I think it's more the media than the government that demonize immigration. Now I'm curious what your single phrase/word is. Although I feel like it starts with bull, ends with hit and has a consonant in the middle.

    And eh, it happens.
    June 6th, 2014 at 05:45am
  • hazuki.

    hazuki. (175)

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    @ CallusedSilk
    CallusedSilk:
    That was actually one of like, four things I asked.
    but if you asked, I think I have the right to answer. If you didn't want answers to that question in particular, then you shouldn't ask it in the first place or maybe formulate it in another way so this line of discussion won't be encouraged? Idk.
    CallusedSilk:
    The only one you don't have as a non-citizen is the right to vote. That's it.
    Well, it just happens that the right to vote is THE most basic political right.
    Take it away from people and you don't have a representative democracy anymore. I'm sure most American people would feel extremely angry if they were denied to right to vote, and rightfully so.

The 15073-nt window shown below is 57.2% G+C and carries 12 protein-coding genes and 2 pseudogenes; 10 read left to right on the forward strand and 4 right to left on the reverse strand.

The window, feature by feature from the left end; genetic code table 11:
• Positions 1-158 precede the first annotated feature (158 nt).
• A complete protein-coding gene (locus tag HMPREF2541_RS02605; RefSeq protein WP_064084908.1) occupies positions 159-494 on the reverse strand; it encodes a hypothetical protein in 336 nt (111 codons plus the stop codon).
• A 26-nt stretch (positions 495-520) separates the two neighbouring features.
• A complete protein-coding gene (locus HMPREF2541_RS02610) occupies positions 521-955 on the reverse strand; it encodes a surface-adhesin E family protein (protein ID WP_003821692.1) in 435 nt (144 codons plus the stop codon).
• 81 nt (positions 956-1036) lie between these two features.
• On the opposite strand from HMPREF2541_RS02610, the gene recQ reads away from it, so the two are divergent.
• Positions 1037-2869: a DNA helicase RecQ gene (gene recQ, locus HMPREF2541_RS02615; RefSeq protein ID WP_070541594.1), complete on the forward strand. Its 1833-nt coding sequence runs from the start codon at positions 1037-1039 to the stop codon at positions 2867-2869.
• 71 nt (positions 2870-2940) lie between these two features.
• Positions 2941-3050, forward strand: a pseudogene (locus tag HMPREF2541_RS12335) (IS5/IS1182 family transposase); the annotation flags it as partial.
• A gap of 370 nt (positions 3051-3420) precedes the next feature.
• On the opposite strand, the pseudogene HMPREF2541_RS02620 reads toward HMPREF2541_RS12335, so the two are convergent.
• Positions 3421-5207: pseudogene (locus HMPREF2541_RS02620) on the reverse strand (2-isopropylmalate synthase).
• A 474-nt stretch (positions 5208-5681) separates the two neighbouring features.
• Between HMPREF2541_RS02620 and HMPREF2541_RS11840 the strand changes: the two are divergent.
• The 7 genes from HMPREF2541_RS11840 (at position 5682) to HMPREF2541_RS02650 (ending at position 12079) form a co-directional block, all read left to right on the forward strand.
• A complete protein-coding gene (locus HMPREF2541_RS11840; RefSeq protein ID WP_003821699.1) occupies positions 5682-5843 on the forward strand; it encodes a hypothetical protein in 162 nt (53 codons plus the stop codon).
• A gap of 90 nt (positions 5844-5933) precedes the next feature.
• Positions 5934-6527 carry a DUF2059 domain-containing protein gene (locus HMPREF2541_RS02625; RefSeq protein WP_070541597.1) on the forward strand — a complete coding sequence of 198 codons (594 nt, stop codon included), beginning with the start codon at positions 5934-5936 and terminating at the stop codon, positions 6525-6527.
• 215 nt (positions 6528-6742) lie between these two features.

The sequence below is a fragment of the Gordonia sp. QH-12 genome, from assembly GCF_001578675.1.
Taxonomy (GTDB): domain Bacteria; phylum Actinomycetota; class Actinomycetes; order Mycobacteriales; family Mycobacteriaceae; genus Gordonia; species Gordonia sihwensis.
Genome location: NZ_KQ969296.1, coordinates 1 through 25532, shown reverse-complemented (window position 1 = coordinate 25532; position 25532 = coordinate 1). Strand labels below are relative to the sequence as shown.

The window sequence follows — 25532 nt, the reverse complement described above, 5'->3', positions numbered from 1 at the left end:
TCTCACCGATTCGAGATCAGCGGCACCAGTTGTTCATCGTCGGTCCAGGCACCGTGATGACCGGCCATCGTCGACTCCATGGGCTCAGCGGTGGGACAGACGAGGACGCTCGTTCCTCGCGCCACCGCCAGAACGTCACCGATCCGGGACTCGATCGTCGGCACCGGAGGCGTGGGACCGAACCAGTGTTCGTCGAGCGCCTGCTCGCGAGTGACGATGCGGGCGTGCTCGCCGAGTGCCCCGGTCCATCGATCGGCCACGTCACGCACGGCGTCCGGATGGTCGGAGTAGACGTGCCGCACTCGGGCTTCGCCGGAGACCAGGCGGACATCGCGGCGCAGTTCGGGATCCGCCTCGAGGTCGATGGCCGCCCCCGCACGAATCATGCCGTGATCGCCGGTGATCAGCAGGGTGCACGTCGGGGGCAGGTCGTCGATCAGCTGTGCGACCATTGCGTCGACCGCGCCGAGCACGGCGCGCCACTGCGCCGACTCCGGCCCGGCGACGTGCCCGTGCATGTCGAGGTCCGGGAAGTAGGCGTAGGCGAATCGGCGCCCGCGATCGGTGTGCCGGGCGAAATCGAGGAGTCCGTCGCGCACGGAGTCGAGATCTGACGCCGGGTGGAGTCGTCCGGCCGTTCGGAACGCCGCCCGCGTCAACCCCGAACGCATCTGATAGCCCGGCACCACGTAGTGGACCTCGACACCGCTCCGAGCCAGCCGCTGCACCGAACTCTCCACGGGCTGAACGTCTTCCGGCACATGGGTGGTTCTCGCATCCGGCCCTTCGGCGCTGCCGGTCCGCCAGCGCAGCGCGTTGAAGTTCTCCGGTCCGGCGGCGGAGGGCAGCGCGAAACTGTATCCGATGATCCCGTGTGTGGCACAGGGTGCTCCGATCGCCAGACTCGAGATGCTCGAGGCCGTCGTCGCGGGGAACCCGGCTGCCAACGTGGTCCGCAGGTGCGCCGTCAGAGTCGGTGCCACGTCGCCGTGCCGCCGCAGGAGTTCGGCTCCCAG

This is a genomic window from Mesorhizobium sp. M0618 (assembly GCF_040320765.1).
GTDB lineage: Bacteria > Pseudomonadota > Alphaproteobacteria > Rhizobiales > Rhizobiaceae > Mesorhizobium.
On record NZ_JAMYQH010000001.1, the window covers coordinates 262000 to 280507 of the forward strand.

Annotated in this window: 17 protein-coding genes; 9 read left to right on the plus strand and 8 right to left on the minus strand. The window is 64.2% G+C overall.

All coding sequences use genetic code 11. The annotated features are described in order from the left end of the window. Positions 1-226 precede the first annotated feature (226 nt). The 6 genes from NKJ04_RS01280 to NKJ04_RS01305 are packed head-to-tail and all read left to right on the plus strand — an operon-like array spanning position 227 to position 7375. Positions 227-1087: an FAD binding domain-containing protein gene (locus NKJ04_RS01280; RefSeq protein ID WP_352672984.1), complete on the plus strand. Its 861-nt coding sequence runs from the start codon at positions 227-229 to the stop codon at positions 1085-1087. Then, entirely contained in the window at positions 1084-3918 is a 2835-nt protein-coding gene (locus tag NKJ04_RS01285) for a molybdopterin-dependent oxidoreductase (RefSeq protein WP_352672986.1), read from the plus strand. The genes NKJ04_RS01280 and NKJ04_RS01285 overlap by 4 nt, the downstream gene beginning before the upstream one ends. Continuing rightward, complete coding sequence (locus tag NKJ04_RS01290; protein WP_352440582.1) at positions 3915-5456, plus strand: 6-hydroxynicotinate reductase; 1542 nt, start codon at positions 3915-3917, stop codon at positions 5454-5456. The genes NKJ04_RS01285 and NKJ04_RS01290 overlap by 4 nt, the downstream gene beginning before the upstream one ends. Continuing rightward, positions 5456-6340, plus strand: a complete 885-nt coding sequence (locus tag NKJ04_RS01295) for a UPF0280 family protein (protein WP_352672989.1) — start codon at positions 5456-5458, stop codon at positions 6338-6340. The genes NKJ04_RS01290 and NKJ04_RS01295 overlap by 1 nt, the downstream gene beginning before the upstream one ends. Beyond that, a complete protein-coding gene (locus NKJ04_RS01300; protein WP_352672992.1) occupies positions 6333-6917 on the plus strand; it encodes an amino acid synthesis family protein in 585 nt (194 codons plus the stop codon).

And this precisely is the right that is being denied to "immigrants".

    Just to clear things up, tourists aren't immigrants (or what I call residents).

    I don't know anyone who goes on vacation for more than a month straight anyway, so I don't know why are you so worried that a tourist would end up getting the right to vote. I never said that only because the person set foot on the country they should have granted ALL the rights residents/citizens do.

    All this time I've been talking about residents, people who are in a country to stay there, maybe not forever, but for a significant amount of time. So it's possible to think about setting a minimum time for a person to be considered resident. After that time the person gets to vote, pay taxes and all these awesome things.

    SO, my question is, WHY NOT?
    As you said, this is just an incidental question to this thread, so don't feel like you need to answer me here. Maybe we could open another thread and discuss it there. The thing is, until someone points out a valid reason why things should be kept the way they are, I'll keep my opinion.